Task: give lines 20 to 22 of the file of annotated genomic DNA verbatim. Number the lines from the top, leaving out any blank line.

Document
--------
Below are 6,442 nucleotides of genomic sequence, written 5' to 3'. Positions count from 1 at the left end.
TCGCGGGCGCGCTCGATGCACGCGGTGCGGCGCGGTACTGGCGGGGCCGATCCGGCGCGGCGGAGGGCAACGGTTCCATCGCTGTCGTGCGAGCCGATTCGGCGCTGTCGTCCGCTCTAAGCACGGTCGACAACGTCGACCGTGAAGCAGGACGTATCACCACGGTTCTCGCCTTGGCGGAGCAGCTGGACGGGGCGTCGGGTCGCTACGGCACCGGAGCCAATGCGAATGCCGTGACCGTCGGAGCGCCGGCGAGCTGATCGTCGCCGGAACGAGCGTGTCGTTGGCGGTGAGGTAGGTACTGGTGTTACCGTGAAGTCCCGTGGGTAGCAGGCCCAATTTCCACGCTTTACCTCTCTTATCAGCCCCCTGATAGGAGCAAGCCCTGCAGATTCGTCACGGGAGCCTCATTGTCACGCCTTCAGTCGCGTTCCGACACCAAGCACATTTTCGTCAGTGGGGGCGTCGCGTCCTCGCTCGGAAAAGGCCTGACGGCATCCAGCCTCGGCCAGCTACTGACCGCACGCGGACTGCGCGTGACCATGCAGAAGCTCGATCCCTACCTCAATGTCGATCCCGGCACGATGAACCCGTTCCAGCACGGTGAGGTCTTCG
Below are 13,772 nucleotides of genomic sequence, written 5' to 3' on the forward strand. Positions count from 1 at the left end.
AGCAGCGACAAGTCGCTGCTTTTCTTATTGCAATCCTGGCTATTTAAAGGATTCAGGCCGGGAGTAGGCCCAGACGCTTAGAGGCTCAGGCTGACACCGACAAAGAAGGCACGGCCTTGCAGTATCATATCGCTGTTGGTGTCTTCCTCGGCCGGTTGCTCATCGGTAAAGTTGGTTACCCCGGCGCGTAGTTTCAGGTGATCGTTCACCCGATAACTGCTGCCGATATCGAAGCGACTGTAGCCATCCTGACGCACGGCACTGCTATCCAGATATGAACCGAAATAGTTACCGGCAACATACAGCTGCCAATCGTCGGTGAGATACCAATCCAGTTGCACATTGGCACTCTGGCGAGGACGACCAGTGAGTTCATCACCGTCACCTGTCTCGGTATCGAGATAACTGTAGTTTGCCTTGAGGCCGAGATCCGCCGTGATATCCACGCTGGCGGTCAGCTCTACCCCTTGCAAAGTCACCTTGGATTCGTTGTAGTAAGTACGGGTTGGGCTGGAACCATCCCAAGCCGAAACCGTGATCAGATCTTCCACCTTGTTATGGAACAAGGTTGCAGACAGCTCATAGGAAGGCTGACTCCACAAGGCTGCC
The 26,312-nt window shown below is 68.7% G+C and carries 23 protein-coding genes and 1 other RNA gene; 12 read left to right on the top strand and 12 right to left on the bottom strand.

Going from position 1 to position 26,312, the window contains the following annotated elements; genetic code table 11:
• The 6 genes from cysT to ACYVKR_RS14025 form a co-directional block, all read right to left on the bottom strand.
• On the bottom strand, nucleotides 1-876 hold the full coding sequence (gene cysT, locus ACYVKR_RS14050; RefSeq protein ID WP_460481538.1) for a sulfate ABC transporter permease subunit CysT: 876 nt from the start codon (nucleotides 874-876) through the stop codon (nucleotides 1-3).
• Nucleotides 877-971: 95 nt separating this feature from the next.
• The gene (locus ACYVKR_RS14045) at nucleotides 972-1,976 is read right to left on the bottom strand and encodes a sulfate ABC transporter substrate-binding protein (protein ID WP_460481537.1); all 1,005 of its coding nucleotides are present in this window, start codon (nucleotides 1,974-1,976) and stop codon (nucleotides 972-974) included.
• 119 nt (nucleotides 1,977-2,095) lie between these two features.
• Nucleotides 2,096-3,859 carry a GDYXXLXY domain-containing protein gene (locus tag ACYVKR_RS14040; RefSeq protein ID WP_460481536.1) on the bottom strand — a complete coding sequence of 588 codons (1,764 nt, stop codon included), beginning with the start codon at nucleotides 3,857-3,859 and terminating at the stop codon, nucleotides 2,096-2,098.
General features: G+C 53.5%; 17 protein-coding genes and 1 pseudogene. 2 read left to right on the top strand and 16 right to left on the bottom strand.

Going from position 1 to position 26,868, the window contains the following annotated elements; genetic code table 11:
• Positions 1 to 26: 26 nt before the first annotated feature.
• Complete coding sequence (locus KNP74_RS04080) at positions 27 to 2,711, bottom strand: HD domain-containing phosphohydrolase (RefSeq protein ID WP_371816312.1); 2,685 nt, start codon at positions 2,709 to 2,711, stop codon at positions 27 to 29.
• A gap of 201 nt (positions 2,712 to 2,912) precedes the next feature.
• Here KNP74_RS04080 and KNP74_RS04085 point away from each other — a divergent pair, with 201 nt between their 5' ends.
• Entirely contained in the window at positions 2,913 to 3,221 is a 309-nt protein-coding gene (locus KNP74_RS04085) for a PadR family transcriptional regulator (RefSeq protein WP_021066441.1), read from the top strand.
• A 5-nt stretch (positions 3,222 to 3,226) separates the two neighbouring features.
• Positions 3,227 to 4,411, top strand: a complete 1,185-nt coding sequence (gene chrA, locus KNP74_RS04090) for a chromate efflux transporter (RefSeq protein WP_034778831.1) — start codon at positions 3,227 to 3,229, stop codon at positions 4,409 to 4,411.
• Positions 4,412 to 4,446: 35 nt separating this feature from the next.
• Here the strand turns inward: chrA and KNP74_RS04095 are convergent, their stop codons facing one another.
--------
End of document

• A 5-nt stretch (positions 3,222 to 3,226) separates the two neighbouring features.
• Positions 3,227 to 4,411, top strand: a complete 1,185-nt coding sequence (gene chrA, locus KNP74_RS04090) for a chromate efflux transporter (RefSeq protein WP_034778831.1) — start codon at positions 3,227 to 3,229, stop codon at positions 4,409 to 4,411.
• Positions 4,412 to 4,446: 35 nt separating this feature from the next.